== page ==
today in black history

May 30, 2024

African American Episcopal Zion (A.M.E.Z.)Bishop James W. Hood, a fierce advocate for Blacks' rights, was born in 1831.

Class of 2009

POSTED: June 18, 2009, 12:00 am

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This month thousands of Black students will walk across the stage and receive their high school diplomas in communities across our nation. The receipt of a high school diploma is an achievement that we should elevate and celebrate in our community. Given the high rate of dropouts in our community, we must make every effort to communicate the importance of a high school diploma to our young people. Success is not guaranteed with a high school diploma, but failure is more likely an outcome without it.

There are myriad of reasons why students drop out of high school. Some make simply make a rational choice, opting to leave a school that they know is failing to provide them a good education. There are others who have been the victims of bad public school systems their entire lives and have such a tremendous learning deficit that they are unable to achieve in the classroom. Then there are students whose personal circumstances, driven by poverty, are so overwhelming that they are distracted to the point that even if they can compete academically, life gets in the way. Yes, there are some, but clearly not the majority, who exhibit no interest in learning and are a disruptive force in classrooms and schools. Still, even among some of the latter, their behavior is attributable to other factors.

Despite the many reasons for student failure, we do know the lack of a high school diploma is essential if one is to have a chance of success in today’s economy. While a diploma is no longer the guaranteed ticket to a job it once was it is the passport to opportunities to advanced learning and experiences that will significantly improve the likelihood of higher earnings over a lifetime. Even as we experience a dramatic realignment of the global economy, the base level skills in math and language that are obtained at the high school level provides a strong foundation upon which to build a career path. Without a diploma, students have little chance of advancing, to a job, community college or four-year college.

“The very survival of Black Americans is dependent upon education”

There is evidence that in some states efforts are underway to improve public education, the source of learning for most of our children. Today’s edition of The Washington Post offers an article that details what the state of Virginia is doing to improve the quality of public education and offer its students multiple options for a diploma. While an advanced diploma that serves as the passport to a college education is a popular option for students in Virginia, the state is also reforming career and technical education so students who desire an alternative career pathway will have that option. What is all the more significant about Virginia’s leadership in school reform is that this is the very state that was the face of defiance in the wake of the 1954 Brown v. Board of Education school Supreme Court school desegregation ruling. Unlike that dark period, states need to follow Virginia’s example and improve high school education.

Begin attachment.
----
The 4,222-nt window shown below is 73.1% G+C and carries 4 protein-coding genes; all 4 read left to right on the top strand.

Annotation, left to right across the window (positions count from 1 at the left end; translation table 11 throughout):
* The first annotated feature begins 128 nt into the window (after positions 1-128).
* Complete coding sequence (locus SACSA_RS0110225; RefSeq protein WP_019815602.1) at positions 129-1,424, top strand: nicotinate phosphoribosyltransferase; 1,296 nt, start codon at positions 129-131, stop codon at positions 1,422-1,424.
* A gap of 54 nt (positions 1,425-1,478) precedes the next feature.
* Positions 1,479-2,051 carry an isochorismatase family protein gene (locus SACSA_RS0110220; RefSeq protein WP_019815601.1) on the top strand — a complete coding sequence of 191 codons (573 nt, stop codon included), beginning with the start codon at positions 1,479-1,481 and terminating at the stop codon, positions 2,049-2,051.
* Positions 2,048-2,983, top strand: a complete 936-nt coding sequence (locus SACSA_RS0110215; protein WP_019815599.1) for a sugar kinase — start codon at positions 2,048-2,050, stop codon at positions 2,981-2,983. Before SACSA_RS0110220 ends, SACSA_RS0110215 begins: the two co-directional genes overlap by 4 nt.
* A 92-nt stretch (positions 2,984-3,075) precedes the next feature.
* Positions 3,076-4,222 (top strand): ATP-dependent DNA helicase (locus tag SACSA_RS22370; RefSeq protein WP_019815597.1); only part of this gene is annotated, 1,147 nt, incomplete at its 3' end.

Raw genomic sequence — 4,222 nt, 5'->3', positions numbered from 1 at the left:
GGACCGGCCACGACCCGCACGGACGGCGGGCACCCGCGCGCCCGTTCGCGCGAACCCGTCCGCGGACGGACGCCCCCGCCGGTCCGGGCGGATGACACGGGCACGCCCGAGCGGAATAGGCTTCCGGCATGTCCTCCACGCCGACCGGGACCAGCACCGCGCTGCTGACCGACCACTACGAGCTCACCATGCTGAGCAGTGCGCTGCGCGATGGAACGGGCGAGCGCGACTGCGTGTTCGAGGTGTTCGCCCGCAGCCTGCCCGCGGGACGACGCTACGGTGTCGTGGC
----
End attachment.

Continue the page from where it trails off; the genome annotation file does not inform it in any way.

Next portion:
We must make every effort to engage the current debate over education reform. Whether you are a parent of a high school age child or not, we should all play an active role in making certain that Black children receive a sound education and graduate from high school. The very survival of Black Americans is dependent upon education. It always has been. That is why slaves risked their lives to learn to read and Black children withstood the catcalls of racists to walk into segregated schools during Jim Crow. We need to return to an era when we celebrated education and encouraged our children to excel. Too often, we casually acknowledge high school graduation when we need to elevate it as a momentous occasion while at the same time reminding our children that it is the beginning and not the end. The Class of 2009 faces many challenges in their journey that awaits them but they have already passed a major test. They are high school graduates.



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